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    Hey guys, could someone please help me out with this question??

    Inflammation and phagocytosis are used against pathogens that have invaded the body.Explain why they are still referred to as part of the non-specific defences of the body.
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    (Original post by SelinE)
    Hey guys, could someone please help me out with this question??

    Inflammation and phagocytosis are used against pathogens that have invaded the body.Explain why they are still referred to as part of the non-specific defences of the body.
    Inflammation is where blood vessels dilate. This allows more blood (and therefore the substances it contains i.e. phagocytes) to the site of infection. Phagocytes simply follow the chemicals that a pathogen releases by chemotaxis. It doesn't matter what pathogen secretes them. The phagocyte the engulfs and breaks down that pathogen.

    Phagocytes doesn't specifically attack, say, cancer cells. They attack any foreign pathogen unlike B and T cells which are specific.
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    (Original post by SelinE)
    Hey guys, could someone please help me out with this question??

    Inflammation and phagocytosis are used against pathogens that have invaded the body.Explain why they are still referred to as part of the non-specific defences of the body.
    I can give you a few hints and see how you can go from there?

    Think of what makes up the non-specific (innate) immune defences and what makes up the specific (acquired) immune defences. What are the cells/mechanisms that are in the non-specific immune defences and how do they remove invading pathogens? A start of clue: an important non-specific cells sounds a bit like lacropage - what do these cells do? Do they release anything?
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    (Original post by Neon-Soldier32)
    Inflammation is where blood vessels dilate. This allows more blood (and therefore the substances it contains i.e. phagocytes) to the site of infection. Phagocytes simply follow the chemicals that a pathogen releases by chemotaxis. It doesn't matter what pathogen secretes them. The phagocyte the engulfs and breaks down that pathogen.

    Phagocytes doesn't specifically attack, say, cancer cells. They attack any foreign pathogen unlike B and T cells which are specific.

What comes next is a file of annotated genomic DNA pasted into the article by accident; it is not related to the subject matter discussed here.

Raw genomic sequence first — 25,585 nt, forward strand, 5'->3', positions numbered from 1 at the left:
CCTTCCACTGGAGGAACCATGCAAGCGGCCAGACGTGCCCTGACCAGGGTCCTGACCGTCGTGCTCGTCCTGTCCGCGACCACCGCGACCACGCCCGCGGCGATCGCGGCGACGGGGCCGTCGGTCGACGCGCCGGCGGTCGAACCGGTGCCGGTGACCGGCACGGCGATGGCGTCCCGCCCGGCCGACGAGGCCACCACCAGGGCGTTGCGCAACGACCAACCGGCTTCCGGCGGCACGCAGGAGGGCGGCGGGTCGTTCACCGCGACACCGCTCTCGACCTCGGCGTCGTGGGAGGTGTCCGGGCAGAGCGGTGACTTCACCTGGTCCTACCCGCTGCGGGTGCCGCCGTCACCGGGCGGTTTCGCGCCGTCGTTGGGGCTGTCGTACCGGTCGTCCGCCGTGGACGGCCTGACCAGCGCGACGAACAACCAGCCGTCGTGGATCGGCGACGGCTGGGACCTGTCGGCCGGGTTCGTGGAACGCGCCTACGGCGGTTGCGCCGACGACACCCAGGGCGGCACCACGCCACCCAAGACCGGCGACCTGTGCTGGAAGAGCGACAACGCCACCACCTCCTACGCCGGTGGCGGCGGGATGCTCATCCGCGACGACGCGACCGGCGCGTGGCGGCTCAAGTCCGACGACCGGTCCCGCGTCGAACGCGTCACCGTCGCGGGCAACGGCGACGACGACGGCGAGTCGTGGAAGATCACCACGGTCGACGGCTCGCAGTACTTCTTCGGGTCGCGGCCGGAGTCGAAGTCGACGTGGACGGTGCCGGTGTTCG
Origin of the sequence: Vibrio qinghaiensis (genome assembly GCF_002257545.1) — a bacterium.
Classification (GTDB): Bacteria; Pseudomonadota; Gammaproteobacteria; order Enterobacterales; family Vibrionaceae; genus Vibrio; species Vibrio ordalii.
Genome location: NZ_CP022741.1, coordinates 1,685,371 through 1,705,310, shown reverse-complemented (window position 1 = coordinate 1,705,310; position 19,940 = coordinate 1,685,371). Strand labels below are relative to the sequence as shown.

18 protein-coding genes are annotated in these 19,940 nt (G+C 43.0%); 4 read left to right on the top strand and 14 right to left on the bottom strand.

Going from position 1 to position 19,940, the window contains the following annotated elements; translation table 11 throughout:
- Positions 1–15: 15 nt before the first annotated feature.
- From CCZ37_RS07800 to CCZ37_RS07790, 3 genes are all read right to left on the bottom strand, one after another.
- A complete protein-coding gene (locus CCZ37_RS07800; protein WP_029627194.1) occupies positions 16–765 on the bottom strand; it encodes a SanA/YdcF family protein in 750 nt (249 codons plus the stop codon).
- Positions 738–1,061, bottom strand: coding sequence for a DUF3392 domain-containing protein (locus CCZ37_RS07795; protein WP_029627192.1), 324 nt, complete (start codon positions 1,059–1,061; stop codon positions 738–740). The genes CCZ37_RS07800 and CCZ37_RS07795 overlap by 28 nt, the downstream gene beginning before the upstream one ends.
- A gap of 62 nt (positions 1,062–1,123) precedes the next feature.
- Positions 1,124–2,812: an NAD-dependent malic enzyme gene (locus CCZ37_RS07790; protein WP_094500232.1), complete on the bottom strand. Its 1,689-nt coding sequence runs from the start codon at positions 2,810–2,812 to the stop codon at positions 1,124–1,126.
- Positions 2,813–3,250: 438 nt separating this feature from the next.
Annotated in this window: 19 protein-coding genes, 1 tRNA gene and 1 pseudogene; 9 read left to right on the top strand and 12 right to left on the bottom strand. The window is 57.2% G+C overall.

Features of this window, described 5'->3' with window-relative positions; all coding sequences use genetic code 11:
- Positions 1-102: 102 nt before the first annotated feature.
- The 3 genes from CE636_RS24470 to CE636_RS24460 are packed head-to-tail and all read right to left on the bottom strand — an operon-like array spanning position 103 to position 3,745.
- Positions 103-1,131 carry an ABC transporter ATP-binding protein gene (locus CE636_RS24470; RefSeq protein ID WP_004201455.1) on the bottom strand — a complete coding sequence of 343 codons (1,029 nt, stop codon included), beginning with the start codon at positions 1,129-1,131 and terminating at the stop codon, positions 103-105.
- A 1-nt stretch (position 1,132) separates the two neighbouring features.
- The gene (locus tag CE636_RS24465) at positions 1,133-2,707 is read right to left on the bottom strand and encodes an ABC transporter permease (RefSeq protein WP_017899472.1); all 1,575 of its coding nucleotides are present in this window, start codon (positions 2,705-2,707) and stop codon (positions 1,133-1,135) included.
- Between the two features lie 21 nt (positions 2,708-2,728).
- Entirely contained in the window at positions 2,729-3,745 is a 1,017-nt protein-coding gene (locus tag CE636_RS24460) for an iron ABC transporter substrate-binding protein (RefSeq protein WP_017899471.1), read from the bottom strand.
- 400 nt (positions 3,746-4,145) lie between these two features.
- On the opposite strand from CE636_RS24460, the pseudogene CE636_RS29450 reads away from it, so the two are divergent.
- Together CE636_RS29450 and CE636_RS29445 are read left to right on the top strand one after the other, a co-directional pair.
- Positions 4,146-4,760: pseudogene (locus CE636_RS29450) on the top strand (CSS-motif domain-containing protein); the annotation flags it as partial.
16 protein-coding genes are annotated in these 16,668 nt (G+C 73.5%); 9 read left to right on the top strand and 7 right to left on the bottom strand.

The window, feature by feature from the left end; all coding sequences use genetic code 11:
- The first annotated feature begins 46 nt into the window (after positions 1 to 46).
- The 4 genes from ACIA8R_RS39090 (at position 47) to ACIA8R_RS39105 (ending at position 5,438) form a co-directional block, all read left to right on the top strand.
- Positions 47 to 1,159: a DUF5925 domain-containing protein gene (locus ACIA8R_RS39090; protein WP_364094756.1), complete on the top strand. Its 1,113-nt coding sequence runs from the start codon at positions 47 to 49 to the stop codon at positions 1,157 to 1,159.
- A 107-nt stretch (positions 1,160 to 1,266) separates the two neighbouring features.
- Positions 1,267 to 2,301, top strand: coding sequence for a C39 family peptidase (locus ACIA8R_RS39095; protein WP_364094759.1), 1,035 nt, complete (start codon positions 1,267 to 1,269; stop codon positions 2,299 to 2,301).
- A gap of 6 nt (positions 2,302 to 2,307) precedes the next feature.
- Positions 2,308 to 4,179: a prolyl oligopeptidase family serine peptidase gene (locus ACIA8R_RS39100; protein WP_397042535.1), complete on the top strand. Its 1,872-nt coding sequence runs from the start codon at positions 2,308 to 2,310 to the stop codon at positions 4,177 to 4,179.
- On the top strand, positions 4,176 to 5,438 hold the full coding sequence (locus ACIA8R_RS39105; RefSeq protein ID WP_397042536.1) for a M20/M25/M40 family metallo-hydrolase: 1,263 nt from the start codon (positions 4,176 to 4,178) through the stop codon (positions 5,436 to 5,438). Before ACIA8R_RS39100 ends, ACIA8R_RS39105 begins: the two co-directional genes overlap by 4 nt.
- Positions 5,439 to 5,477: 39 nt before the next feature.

Thanks! The last sentence really helped me understand, I get it now!
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    (Original post by GermanScientist)
    I can give you a few hints and see how you can go from there?

    Think of what makes up the non-specific (innate) immune defences and what makes up the specific (acquired) immune defences. What are the cells/mechanisms that are in the non-specific immune defences and how do they remove invading pathogens? A start of clue: an important non-specific cells sounds a bit like lacropage - what do these cells do? Do they release anything?
    Thank you for also answering my question but I've never heard of lacropages, it's not included in this topic, perhaps I will learn about it in my further education. But I do understand the question now
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    (Original post by SelinE)
    Thank you for also answering my question but I've never heard of lacropages, it's not included in this topic, perhaps I will learn about it in my further education. But I do understand the question now
    Sorry - it's actually macrophages. That was just a clue as to which cell I was talking about. I studied in Scotland so the courses will be different but I thought you may have learned some phagocytosing cells such as macrophages or dendritic cells.
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    (Original post by GermanScientist)
    Sorry - it's actually macrophages. That was just a clue as to which cell I was talking about. I studied in Scotland so the courses will be different but I thought you may have learned some phagocytosing cells such as macrophages or dendritic cells.
    Oh I understand, yes I have learned a bit about macrophages but not dendritic cells I guess the courses are different like you said.
 
 
 
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